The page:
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Tag Archives: obesity

May 2019 Br J Cardiol 2019;26:69–71 doi:10.5837/bjc.2019.021

What are we?* The BMI should accept terms for a graceful retirement
*with apologies to The Bunyip of Berkeley’s Creek

Michael E J Lean, Thang S Han

Abstract

Introduction It is time to adopt recent (and even some 20th century) evidence for obesity and weight management. Some aspects of current practice, both clinical and epidemiological, are still largely lodged in the mid-19th century. The body mass index (BMI) was first proposed in 1835 by Adolphe Quetelet, a Belgian mathematician, as a way to standardise body composition assessment for people of different heights. His work was published in the English language a few years later.1 At that time, few people, mostly affluent, had a BMI above 30 kg/m2, and far fewer had type 2 diabetes. The main public health concern was malnutrition, and BMI <18

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March 2016 Br J Cardiol 2016;23:9

NICE quality standard on acute heart failure

BJCardio Staff

Abstract

Acute heart failure is a common cause of admission to hospital with over 67,000 admissions in England and Wales a year, and is the leading cause of hospital admission in people 65 years or older in the UK. NICE expects the six quality statements will help improve outcomes from this condition. The six quality statements are: Adults presenting to hospital with new suspected acute heart failure have a single measurement of natriuretic peptide. Adults admitted to hospital with new suspected acute heart failure and raised natriuretic peptide levels have a transthoracic doppler 2D echocardiogram within 48 hours of admission. Adults admitted to hos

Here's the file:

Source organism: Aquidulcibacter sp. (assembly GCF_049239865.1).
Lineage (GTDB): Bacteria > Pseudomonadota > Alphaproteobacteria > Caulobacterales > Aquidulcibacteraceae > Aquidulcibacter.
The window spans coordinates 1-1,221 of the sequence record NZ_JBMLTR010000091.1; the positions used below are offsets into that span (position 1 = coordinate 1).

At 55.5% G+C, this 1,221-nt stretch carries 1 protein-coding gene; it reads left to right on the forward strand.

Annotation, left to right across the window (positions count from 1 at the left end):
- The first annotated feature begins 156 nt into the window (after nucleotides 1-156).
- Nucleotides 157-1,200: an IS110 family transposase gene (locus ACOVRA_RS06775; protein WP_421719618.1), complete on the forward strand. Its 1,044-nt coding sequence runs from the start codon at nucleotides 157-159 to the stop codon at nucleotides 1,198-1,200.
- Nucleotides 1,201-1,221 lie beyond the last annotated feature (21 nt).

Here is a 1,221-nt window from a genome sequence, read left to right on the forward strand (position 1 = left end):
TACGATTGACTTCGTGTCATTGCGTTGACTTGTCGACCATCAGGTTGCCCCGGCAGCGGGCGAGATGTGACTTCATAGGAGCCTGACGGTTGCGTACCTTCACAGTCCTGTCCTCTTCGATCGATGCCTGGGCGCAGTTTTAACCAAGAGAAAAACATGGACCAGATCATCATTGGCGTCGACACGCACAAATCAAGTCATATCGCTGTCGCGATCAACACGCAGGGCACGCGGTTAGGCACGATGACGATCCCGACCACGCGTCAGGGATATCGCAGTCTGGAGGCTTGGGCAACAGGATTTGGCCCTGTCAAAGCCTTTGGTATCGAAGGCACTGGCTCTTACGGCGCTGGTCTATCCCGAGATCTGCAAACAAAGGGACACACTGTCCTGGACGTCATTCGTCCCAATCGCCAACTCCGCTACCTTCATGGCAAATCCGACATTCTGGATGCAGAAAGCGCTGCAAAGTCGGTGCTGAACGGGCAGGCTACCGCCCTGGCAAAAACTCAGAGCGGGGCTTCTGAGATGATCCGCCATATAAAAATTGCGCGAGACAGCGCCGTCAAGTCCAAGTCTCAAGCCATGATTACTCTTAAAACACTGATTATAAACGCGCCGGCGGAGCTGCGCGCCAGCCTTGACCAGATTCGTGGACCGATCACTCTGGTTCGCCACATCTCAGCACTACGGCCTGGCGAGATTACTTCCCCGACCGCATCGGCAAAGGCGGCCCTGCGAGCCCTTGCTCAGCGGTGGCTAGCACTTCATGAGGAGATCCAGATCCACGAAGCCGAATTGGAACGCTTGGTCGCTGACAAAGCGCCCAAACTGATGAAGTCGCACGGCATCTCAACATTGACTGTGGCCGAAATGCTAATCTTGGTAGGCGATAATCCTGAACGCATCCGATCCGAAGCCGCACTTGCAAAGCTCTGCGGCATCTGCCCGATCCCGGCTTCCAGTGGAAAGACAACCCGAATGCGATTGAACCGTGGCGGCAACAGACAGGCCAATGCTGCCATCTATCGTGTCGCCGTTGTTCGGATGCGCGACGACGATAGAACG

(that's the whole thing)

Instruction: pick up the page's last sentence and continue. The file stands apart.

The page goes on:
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Book review

July 2015 Br J Cardiol 2015;22:(3) Online First

Book review

Gielen S, De Backer G, Piepoli M, Wood D

Abstract

Publisher: Oxford University Press, 2015 ISBN: 978-0-19-965665-3 Price: £115 (print), £29 (online, 1-year subscription) It is widely accepted knowledge among health professionals and the general public that premature cardiovascular disease can be prevented. However the evidence and guidelines on prevention are typically scattered, making integration into clinical practice problematic. The ESC textbook of preventive cardiology aims to collate all the aspects of prevention into one textbook. While the title may give the initial impression that the editors are going to be providing the old rhetoric on hypertension, smoking and lipid control,

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September 2014 Br J Cardiol 2014;21:98

New NICE guidance published

BJCardio Staff

Abstract

The National Institute for Health and Care Excellence (NICE) has said that thousands of people with atrial fibrillation (AF) could be prevented from having strokes, disability or death if its new guidance is followed. It says many patients with AF are not being appropriately anticoagulated and highlights how there has not been widespread uptake of novel oral anticoagulant drugs (NOACs) which were approved by NICE in 2012. Clinical guideline 180 published in June 2014 updates and replaces the 2006 NICE clinical guideline 36. The full guidance can be found at http://www.nice.org.uk/guidance/CG180 NICE Chair, Professor David Haslam writes on the

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In brief

September 2014 Br J Cardiol 2014;21:99

In brief

BJCardio Staff

Abstract

BSH Parliament day Professor Andrew Clark (President of the British Society for Heart Failure) is pictured here (centre) carrying out an echocardiogram in the House of Commons. He was at a BSH event to help raise awareness that a person diagnosed with heart failure is likely to have a worse prognosis than if they were diagnosed with most cancers. This is despite the availability of specialist heart failure services that can have a remarkable impact on a patient’s chance of survival, but for which there is inconsistent access over the UK leading to wide variations in care and outcomes. Over 60 MPs, Peers, and professional and patient groups